Friday, September 30, 2016
The Grand Moot in progress.

By Peter Boisseau / Photography by Holly Sherlock

The 2016 Grand Moot delivered a rare unanimous verdict. Three Supreme Court of Canada justices, and a packed room of faculty, students and dignitaries, agreed they’d never witnessed an event quite like it at the University of Toronto’s storied law school.

Start with the fact that it was held in the newly refurbished Rosalie Silberman Abella Moot Court Room, with U of T alumni and SCC Justice Rosalie Abella presiding, along with fellow alumni and SCC Justices Michael Moldaver and Russell Brown.

SCC Justices Russell Brown, Rosalie Silberman Abella, and Michael Moldaver
L-R: SCC Justices Russell Brown, Rosalie Silberman Abella, and Michael Moldaver

A trailblazing jurist who in 2004 became the first Jewish woman appointed to the SCC, Abella could not contain her emotions as she thanked the audience for attending the inaugural Grand Moot in the room named for her.

“I guess it’s because I feel so strongly about the law school and the people who helped me, and my family and friends being here, and the president of U of T,” Abella explained later in an interview following a reception in her honour. “I’m overwhelmed.”

Watching the Grand Moot from the audience was Hal Jackman, who graduated from U of T Law in 1956, and now sees his philanthropy recognized with his family name stamped on the newly opened Jackman Law Building, which houses the Abella Moot Court Room.

“This is a kind of historic moment,” added another special guest, U of T President Meric Gertler, “and I’m glad to have been here for it.”

An annual student-organized event, the circumstances around the 2016 Grand Moot made this one particularly auspicious, said Faculty of Law Dean Ed Iacobucci.

“This is a terrific opportunity to display what our Faculty of Law community is all about,” Iacobucci told the audience.

It was a tough act to follow, but the four law student grand mooters acquitted themselves well before the SCC justices, given an opportunity that even many lawyers can only dream about.

Victoria Hale and Zacharia Al-Khatib for the Appellant, and Giorgio Traini and Sarah Bittman for the Respondent, deftly argued the case of Cameron, a citizen of the fictitious country of Flavelle, where a crisis in access to justice mirrors real life events in Ontario and Canada.

L-R: Grand Mooters Giorgio Traini, Sarah Bittman, Zacharia Al-Khatib, Victoria Hale
L-R: Grand Mooters Giorgio Traini, Sarah Bittman, Zacharia Al-Khatib, Victoria Hale

Charged with indictable theft and breaking and entering, Cameron was denied state-funded legal aid because his income exceeded their antiquated eligibility requirements by a few thousand dollars. He retained a well-meaning but overworked lawyer from a free legal clinic, only to find his counsel forgot to tell him about a favourable but time-limited plea bargain the Crown had offered which would have reduced the charges to a summary offence, carrying a maximum six-month sentence.

Prior to his trial, Cameron filed a Rowbotham application for funding to hire a lawyer of his choosing. He was turned down by a judge who ruled he could afford a lawyer by selling his house and moving in with his parents, even if it meant losing his job and harming his daughter’s education.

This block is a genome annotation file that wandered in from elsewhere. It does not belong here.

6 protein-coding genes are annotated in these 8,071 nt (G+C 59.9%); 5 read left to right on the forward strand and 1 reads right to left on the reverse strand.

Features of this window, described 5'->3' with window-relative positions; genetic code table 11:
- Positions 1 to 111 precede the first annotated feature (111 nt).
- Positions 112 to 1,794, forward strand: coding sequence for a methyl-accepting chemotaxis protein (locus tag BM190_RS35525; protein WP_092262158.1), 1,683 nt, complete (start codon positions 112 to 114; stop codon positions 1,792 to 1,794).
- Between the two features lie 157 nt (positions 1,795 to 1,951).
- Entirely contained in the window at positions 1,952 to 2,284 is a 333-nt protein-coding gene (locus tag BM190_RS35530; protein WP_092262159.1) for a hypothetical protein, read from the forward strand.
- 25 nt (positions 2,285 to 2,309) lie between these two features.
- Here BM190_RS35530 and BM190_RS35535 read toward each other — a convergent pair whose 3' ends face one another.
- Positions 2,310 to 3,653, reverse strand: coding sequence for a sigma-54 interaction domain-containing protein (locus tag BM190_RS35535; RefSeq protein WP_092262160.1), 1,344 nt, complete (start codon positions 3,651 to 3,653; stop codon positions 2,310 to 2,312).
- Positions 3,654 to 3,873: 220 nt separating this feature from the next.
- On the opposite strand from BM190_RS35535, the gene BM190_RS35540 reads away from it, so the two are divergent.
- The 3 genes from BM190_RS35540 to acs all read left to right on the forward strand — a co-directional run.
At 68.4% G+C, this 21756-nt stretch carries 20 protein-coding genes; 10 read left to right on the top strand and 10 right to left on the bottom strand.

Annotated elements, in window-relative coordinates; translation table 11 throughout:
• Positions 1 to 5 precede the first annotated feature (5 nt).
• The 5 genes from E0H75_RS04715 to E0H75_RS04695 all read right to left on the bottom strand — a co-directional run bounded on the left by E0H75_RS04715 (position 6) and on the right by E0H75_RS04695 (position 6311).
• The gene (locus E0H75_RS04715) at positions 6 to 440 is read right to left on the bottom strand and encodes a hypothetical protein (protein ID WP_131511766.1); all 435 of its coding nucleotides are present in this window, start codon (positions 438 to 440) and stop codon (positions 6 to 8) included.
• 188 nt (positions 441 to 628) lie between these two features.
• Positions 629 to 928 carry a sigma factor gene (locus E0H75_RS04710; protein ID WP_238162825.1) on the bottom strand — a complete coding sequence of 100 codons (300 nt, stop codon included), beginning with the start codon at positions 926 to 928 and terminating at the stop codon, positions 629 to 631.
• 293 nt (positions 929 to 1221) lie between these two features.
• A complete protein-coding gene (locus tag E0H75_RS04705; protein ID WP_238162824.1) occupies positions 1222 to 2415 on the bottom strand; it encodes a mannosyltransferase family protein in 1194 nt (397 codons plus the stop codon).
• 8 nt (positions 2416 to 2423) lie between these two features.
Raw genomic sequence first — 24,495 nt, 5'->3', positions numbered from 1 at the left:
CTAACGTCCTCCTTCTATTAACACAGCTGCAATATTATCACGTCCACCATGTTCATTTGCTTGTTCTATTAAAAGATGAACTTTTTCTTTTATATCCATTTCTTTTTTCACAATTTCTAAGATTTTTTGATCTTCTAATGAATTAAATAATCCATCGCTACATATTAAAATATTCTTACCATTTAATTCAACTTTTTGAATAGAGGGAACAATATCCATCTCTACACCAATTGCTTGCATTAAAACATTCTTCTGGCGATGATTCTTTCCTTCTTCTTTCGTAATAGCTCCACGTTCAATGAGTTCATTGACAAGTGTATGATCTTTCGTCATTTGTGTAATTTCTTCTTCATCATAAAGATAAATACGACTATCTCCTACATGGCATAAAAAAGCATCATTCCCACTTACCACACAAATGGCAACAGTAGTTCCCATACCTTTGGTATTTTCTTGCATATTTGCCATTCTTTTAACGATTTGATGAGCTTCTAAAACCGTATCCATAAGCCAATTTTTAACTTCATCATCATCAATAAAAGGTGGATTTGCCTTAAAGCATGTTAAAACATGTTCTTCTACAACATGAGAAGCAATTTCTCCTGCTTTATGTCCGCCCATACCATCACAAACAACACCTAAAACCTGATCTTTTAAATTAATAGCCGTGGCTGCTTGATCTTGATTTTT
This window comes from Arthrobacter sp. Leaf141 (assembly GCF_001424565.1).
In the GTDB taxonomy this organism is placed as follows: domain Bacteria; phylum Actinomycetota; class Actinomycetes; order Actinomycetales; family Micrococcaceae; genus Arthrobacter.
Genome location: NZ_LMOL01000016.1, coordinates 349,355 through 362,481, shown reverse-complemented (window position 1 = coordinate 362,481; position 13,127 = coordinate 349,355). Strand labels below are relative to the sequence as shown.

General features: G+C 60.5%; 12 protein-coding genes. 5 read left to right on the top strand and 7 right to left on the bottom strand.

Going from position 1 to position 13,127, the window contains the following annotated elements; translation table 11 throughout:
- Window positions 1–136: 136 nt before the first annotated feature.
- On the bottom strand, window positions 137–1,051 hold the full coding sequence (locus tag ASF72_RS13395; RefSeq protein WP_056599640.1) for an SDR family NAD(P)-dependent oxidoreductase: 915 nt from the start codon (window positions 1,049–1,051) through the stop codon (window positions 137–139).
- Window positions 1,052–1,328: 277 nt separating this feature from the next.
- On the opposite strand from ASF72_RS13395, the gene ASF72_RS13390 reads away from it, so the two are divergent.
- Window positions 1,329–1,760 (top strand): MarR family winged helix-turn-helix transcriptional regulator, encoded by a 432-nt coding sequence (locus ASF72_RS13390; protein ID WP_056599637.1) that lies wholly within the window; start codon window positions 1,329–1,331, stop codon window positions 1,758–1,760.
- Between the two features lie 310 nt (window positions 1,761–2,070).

In an ironic twist, the Crown argued at the jury trial of his co-accused that Cameron was not guilty. Once they obtained a conviction of his alleged partner in crime, they used the same set of facts to argue at Cameron’s separate judge-alone trial that he was guilty.

Defending himself after dismissing his lawyer for the plea bargain gaffe, Cameron was convicted and sentenced to four years in prison by the same judge who rejected his Rowbotham application.

Hale and Al-Khatib argued Cameron’s Charter rights were violated by his defense counsel’s failure to communicate a beneficial plea bargain. They said his Rowbotham application was improperly rejected, and the Crown had abused the legal process by arguing incompatible theories of the crime at the two trials.

Traini and Bittman countered that those arguments were unfounded because Cameron received a fair trial, and could have had hired legal representation if he had taken the necessary steps to do so, no matter how difficult.

As is tradition, the Grand Moot panel reserved judgment, but they made it clear they felt they had witnessed something exceptional.

Brown said he had judged dozens of moots in his career, “and this was among the very best, certainly the top two or three, performances I’ve seen.”

Moldaver joked that the student grand mooters had managed to accomplish the tricky feat of convincing the panel to be unanimous.

“This is one of the hardest things you will ever do,” he added, noting the court was packed with family and friends of the grand mooters.

“You all have tremendous careers ahead of you, and you can now say that you’ve argued in the Supreme Court.”

Paul Morrison, a senior partner at Moot Court sponsors McCarthy Tétrault and the president of the Law Alumni Association, echoed those sentiments.

“Thank you for justifying our faith in the sponsorship of the Grand Moot,” he told the students. “We are very grateful to you.”

Watch the 2016 Grand Moot